Case Study | Best Buy plans to shutter more stores


Best Buy has decided to lay off 5,000 employees this month and plans to shut more stores this year as more consumers purchases online, as per CNN Business’ report.

The news arrives after Fry’s Electronics shuts its stores on all the 31 outlets on February 24, 2021, but it looks like the layoffs were not unexpected.

Best Buy (BBY) is looking forward to about 40% of its sales coming from online shopping this year. That is an increase from 19% two years ago. And in response to this shift, the company has to alter its workforce.

BBY’s CEO, Corie Barry, shared with analysts that BBY has been adjusting the combination of full-time and part-time workers in stores, and due to this reason, there are too many full-time and insufficient part-time employees.

As an outcome, they laid off 5,000 employees, a huge chunk of who worked full-time. Also, they are roughly adding 2,000 new part-time employees. With that, currently, BBY has nearly 102,000 employees.

While BBY has been on during the pandemic, it is anticipating a lag in demand for appliances, TVs, laptops, and other electronics in the future. Reacting to changes like these in the retail industry, BBY shut down 20 of its brick and mortar outlets within two years and, as per reports, plans to shutter a large number this year.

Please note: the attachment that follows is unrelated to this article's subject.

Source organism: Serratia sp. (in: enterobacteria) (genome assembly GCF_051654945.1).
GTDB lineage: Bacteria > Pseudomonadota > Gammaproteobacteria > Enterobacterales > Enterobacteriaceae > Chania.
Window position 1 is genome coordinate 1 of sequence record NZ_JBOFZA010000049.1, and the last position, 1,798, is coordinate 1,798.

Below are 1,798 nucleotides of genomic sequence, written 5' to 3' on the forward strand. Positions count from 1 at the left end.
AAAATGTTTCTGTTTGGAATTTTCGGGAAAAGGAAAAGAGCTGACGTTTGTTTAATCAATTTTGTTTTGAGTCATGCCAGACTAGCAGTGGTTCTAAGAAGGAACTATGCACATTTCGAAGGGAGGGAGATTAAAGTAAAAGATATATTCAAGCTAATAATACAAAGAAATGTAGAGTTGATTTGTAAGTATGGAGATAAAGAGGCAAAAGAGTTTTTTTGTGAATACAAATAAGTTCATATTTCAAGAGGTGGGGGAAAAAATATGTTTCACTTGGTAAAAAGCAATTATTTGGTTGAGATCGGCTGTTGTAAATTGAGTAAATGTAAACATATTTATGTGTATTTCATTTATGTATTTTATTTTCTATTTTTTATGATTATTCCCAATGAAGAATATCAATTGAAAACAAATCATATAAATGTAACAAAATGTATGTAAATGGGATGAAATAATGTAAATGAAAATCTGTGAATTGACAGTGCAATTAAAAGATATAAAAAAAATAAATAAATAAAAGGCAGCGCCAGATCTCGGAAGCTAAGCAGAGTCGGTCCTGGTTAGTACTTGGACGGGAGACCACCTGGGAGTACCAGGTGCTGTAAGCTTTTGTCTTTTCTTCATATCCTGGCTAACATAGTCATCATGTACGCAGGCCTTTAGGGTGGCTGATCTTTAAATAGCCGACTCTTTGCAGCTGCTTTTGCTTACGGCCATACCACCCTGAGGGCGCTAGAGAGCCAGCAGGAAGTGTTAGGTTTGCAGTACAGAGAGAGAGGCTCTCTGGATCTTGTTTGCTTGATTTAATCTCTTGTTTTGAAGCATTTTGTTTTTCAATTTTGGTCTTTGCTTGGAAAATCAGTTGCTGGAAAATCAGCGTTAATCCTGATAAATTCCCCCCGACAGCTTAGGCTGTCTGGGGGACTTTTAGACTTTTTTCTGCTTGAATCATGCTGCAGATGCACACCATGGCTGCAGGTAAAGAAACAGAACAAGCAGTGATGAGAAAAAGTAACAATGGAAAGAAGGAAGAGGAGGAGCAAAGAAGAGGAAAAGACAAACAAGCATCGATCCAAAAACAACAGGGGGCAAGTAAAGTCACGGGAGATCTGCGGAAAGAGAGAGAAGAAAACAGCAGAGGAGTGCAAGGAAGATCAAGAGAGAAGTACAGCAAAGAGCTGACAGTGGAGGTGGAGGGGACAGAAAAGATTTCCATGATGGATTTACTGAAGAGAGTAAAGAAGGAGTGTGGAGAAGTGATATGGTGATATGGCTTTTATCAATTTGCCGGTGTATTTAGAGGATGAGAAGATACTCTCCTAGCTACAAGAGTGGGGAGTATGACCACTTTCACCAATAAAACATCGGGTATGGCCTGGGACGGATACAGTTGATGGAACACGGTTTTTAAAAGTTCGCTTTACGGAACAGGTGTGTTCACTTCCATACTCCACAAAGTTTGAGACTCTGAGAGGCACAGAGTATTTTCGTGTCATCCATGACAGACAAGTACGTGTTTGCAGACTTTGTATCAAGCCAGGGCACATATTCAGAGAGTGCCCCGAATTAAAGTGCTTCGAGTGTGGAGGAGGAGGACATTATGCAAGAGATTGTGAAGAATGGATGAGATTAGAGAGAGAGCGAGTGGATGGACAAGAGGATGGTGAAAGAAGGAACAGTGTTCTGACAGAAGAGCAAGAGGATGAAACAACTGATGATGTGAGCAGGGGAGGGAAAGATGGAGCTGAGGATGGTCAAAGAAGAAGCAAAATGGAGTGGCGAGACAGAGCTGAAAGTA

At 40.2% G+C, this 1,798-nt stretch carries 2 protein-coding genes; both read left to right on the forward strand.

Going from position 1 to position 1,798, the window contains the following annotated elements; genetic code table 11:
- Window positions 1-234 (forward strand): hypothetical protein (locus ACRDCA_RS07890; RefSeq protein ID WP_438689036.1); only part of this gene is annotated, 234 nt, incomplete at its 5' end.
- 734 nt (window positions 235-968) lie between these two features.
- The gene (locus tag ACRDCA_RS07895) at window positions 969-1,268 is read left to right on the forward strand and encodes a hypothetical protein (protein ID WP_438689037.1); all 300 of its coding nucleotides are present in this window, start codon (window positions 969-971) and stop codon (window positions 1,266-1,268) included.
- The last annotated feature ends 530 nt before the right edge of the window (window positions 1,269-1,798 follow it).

In addition to that, Barry said that higher thresholds are going to be present on renewing leases as they examine the influence each store has. She bases this on the 450 store leases up for renewal within the next few years.

On the brighter side, BBY has been testing a modified store layout that uses a smaller sales floor, providing more space to deliver the inclining number of shipping orders.

Is this news digging deeper into a retail burial? Not really. Retail is well and alive, just not in the same manner that has been used for the past decades and centuries. According to the National Retail Federation, their annual forecast for 2021 reported that total retail sales would grow, ranging between 6.5% and 8.2%, which is more than $4.3 trillion as the economy reopens.

Also, NRF predicts that online sales in 2021 are expected to grow between 18% and 23%, which ranges from $1.14 trillion and $1.19 trillion. Realize this: it is not that people are not shopping, but rather how they are shopping is what is changing.

Follow and connect with us on Facebook, LinkedIn & Twitter


Please enter your comment!
Please enter your name here